Genesis Day 15: Courage to look in the mirror

Genesis Day 15: Courage to look in the mirror

Genesis 6:9 – 7:10

EVERYTHING IS WRONG!  So I would cry as a young child, when my world was upside down. My mother would often point out that perhaps—as I was throwing my tantrum inside a heated home with a non-leaking roof, and only after I had eaten my latest meal—that perhaps everything was a bit of an overstatement.

However, when in Genesis 6, God says, “the earth was filled with violence. And God saw the earth, and behold, it was corrupt, for all flesh had corrupted their way on the earth.” …when God says everything is wrong, perhaps we need to have the courage to look in the mirror.

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The story of God, Noah, and The Flood, is a story that challenges my perspectives from two angles.

It challenges what I think about God—and what I think about humanity.

1. First, regarding GOD, it requires I ground my feet in a simple statement: “God is in charge, not me.”

I know that may sound trite, but you and I have been raised in a world where we are taught to give our intellectual ascent only to things we agree with—and to only agree with things after we have thoroughly evaluated them.

That sort of mindset leads us to “stand outside of” or even “stand above” God and judge Him.

It is why Jesus, as God come to earth, is so important. It is God’s sacrificial love shown in Jesus that grounds me to not “stand above” God. It is why I must remind myself that this same Jesus is present at The Flood.

God is in charge. God is never wrong. God concludes that all flesh had corrupted their way. (This, by the way, includes Noah. Noah is not perfect. He does, however seek obey God—he walked with God, v.9.)

And so, in faith, I must accept that our All-Loving, All-Knowing, God, was right to flood the earth.

2. Second, regarding HUMANITY, can I accept that we have the ability to become corrupt? Seriously. Let me unpack this a bit.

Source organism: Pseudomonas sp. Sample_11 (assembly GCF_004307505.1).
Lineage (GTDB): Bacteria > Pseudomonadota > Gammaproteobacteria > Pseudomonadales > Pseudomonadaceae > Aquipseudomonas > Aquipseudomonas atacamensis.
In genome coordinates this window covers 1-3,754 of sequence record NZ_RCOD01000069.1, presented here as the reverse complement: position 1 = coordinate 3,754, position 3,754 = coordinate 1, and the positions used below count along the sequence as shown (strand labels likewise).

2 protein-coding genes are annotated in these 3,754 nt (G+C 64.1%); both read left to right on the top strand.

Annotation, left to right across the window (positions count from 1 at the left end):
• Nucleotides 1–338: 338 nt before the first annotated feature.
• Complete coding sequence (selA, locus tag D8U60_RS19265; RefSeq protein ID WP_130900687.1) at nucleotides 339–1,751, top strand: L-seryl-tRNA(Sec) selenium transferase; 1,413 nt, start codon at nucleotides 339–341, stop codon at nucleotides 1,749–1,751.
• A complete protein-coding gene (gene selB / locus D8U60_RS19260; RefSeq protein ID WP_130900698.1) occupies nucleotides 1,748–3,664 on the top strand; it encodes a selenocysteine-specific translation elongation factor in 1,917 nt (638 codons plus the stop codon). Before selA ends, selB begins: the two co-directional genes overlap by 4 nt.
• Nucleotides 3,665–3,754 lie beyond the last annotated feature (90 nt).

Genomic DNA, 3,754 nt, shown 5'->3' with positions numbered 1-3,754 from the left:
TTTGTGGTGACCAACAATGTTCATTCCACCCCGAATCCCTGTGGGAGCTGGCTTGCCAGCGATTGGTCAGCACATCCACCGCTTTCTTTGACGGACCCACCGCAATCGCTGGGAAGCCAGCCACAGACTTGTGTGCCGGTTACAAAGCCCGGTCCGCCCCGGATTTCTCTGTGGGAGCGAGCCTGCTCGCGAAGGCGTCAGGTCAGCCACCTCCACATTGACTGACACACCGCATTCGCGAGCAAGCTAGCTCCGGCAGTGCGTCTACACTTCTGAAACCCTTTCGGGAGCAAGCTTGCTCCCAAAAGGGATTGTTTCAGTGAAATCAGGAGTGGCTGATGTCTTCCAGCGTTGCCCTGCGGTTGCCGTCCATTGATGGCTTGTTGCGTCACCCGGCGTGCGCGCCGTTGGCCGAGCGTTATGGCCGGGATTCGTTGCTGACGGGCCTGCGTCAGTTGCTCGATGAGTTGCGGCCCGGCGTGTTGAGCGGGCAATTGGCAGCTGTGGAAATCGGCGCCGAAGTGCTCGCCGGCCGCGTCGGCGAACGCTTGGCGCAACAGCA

I wrote here that the story of Genesis 3 is our story. And our story is that we choose loving self over loving God. What we now read about in Genesis 6 and 7 is that the progression of that tendency – that human bent towards selfishness – is a progression towards violence, depravity, and worse.

Do you think that is true?

Because that is one of the key differences about how people think today. Some people think “humans, all by themselves, are basically good” and that society is generally progressing. Others (like me) think “humans, apart from God, destroy themselves and all those around them.”

Have you ever met someone who said that “people are basically good”? How about you: do you think people are basically good?

Because when I think about it, when we say we are basically good, we’re saying we can do it without God. And these early stories in the Bible show us over and over again that we cannot.

Don’t misunderstand. When we live with God, and truly seek God’s will, etc. we won’t be perfect. We will still make mistakes, sometimes huge mistakes. But we won’t sink into a world of total depravity.

Do I have the courage, when I read the story of The Flood, to see that when I live apart from God, I too, am selfish and corrupt? Am I willing to acknowledge that God has every right to correct His world?

Genesis Day 16: How do you read your Bible?

Genesis Day 16: How do you read your Bible?

Genesis Day 14: God regrets

Genesis Day 14: God regrets